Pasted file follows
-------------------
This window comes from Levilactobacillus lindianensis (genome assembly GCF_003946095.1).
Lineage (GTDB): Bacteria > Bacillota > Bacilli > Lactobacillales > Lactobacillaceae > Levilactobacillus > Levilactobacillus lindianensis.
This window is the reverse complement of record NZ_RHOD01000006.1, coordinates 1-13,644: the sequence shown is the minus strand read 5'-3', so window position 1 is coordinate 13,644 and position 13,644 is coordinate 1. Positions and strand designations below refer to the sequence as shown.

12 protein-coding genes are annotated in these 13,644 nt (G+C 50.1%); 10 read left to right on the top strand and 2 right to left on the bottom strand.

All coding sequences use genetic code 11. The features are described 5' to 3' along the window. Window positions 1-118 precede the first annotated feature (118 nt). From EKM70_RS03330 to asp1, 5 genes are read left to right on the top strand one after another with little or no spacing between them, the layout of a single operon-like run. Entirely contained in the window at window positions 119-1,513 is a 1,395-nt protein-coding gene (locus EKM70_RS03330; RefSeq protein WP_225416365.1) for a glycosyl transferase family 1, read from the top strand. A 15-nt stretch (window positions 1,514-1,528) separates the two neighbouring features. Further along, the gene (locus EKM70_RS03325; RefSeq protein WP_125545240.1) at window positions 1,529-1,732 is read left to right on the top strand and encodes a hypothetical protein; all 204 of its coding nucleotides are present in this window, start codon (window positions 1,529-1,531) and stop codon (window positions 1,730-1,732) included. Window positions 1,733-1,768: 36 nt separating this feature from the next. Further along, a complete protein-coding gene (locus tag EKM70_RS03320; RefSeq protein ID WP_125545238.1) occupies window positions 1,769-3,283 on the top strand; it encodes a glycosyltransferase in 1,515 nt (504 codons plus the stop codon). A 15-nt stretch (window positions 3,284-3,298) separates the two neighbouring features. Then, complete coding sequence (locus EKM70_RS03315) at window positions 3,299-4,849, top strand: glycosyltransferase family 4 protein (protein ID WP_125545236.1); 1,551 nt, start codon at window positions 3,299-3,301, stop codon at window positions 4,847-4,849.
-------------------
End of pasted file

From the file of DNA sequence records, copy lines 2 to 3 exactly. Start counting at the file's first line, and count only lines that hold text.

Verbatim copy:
Lineage (GTDB): Bacteria > Bacillota > Bacilli > Lactobacillales > Lactobacillaceae > Levilactobacillus > Levilactobacillus lindianensis.
This window is the reverse complement of record NZ_RHOD01000006.1, coordinates 1-13,644: the sequence shown is the minus strand read 5'-3', so window position 1 is coordinate 13,644 and position 13,644 is coordinate 1. Positions and strand designations below refer to the sequence as shown.